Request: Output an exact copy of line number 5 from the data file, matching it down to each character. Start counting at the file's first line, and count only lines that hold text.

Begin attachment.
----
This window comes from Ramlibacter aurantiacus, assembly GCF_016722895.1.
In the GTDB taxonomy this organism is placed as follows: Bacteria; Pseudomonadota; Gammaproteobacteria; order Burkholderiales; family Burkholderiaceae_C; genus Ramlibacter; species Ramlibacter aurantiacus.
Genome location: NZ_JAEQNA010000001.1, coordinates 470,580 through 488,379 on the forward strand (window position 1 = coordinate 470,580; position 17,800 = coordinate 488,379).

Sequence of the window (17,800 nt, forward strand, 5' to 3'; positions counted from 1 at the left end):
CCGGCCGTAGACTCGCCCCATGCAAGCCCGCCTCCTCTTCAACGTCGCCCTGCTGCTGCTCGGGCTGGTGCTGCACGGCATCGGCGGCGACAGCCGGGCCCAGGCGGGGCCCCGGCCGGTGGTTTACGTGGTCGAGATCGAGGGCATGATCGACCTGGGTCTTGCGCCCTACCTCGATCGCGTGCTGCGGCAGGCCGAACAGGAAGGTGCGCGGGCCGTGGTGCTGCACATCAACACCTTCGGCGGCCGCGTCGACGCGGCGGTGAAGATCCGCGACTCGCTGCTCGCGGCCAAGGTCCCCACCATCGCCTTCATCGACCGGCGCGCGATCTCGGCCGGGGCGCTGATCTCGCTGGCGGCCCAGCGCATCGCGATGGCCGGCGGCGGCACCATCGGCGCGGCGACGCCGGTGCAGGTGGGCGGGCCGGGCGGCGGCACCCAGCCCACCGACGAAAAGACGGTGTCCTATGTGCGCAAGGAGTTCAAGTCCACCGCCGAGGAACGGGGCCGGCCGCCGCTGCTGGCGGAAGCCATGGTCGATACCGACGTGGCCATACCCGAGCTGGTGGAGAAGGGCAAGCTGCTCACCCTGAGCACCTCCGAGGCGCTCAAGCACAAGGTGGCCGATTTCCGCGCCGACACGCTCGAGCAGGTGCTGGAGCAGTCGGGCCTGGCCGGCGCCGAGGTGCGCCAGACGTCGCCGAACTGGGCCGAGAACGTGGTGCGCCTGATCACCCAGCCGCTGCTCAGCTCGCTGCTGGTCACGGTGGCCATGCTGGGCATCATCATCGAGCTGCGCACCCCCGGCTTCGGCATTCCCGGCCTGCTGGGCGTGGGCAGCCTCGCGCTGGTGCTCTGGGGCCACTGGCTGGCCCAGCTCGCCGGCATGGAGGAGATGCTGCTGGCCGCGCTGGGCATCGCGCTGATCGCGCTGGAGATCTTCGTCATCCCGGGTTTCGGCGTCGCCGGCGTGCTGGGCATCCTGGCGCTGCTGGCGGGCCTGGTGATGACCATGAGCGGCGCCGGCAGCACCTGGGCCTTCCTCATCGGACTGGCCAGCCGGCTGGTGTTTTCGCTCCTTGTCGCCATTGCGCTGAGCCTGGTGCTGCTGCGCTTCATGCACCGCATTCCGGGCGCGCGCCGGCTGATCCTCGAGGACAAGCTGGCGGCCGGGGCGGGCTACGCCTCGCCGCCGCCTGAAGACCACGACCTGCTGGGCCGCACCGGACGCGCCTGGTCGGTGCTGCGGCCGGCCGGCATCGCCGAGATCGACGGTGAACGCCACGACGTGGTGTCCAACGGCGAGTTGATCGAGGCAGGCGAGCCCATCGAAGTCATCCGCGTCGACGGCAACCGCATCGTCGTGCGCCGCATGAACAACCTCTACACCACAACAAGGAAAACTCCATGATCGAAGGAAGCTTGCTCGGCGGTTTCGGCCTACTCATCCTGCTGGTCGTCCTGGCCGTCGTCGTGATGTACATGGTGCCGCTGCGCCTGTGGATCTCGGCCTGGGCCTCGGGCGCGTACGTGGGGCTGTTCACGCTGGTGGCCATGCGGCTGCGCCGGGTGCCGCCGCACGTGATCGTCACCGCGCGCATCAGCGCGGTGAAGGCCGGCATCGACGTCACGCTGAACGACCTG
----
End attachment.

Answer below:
CCGGCCGTAGACTCGCCCCATGCAAGCCCGCCTCCTCTTCAACGTCGCCCTGCTGCTGCTCGGGCTGGTGCTGCACGGCATCGGCGGCGACAGCCGGGCCCAGGCGGGGCCCCGGCCGGTGGTTTACGTGGTCGAGATCGAGGGCATGATCGACCTGGGTCTTGCGCCCTACCTCGATCGCGTGCTGCGGCAGGCCGAACAGGAAGGTGCGCGGGCCGTGGTGCTGCACATCAACACCTTCGGCGGCCGCGTCGACGCGGCGGTGAAGATCCGCGACTCGCTGCTCGCGGCCAAGGTCCCCACCATCGCCTTCATCGACCGGCGCGCGATCTCGGCCGGGGCGCTGATCTCGCTGGCGGCCCAGCGCATCGCGATGGCCGGCGGCGGCACCATCGGCGCGGCGACGCCGGTGCAGGTGGGCGGGCCGGGCGGCGGCACCCAGCCCACCGACGAAAAGACGGTGTCCTATGTGCGCAAGGAGTTCAAGTCCACCGCCGAGGAACGGGGCCGGCCGCCGCTGCTGGCGGAAGCCATGGTCGATACCGACGTGGCCATACCCGAGCTGGTGGAGAAGGGCAAGCTGCTCACCCTGAGCACCTCCGAGGCGCTCAAGCACAAGGTGGCCGATTTCCGCGCCGACACGCTCGAGCAGGTGCTGGAGCAGTCGGGCCTGGCCGGCGCCGAGGTGCGCCAGACGTCGCCGAACTGGGCCGAGAACGTGGTGCGCCTGATCACCCAGCCGCTGCTCAGCTCGCTGCTGGTCACGGTGGCCATGCTGGGCATCATCATCGAGCTGCGCACCCCCGGCTTCGGCATTCCCGGCCTGCTGGGCGTGGGCAGCCTCGCGCTGGTGCTCTGGGGCCACTGGCTGGCCCAGCTCGCCGGCATGGAGGAGATGCTGCTGGCCGCGCTGGGCATCGCGCTGATCGCGCTGGAGATCTTCGTCATCCCGGGTTTCGGCGTCGCCGGCGTGCTGGGCATCCTGGCGCTGCTGGCGGGCCTGGTGATGACCATGAGCGGCGCCGGCAGCACCTGGGCCTTCCTCATCGGACTGGCCAGCCGGCTGGTGTTTTCGCTCCTTGTCGCCATTGCGCTGAGCCTGGTGCTGCTGCGCTTCATGCACCGCATTCCGGGCGCGCGCCGGCTGATCCTCGAGGACAAGCTGGCGGCCGGGGCGGGCTACGCCTCGCCGCCGCCTGAAGACCACGACCTGCTGGGCCGCACCGGACGCGCCTGGTCGGTGCTGCGGCCGGCCGGCATCGCCGAGATCGACGGTGAACGCCACGACGTGGTGTCCAACGGCGAGTTGATCGAGGCAGGCGAGCCCATCGAAGTCATCCGCGTCGACGGCAACCGCATCGTCGTGCGCCGCATGAACAACCTCTACACCACAACAAGGAAAACTCCATGATCGAAGGAAGCTTGCTCGGCGGTTTCGGCCTACTCATCCTGCTGGTCGTCCTGGCCGTCGTCGTGATGTACATGGTGCCGCTGCGCCTGTGGATCTCGGCCTGGGCCTCGGGCGCGTACGTGGGGCTGTTCACGCTGGTGGCCATGCGGCTGCGCCGGGTGCCGCCGCACGTGATCGTCACCGCGCGCATCAGCGCGGTGAAGGCCGGCATCGACGTCACGCTGAACGACCTG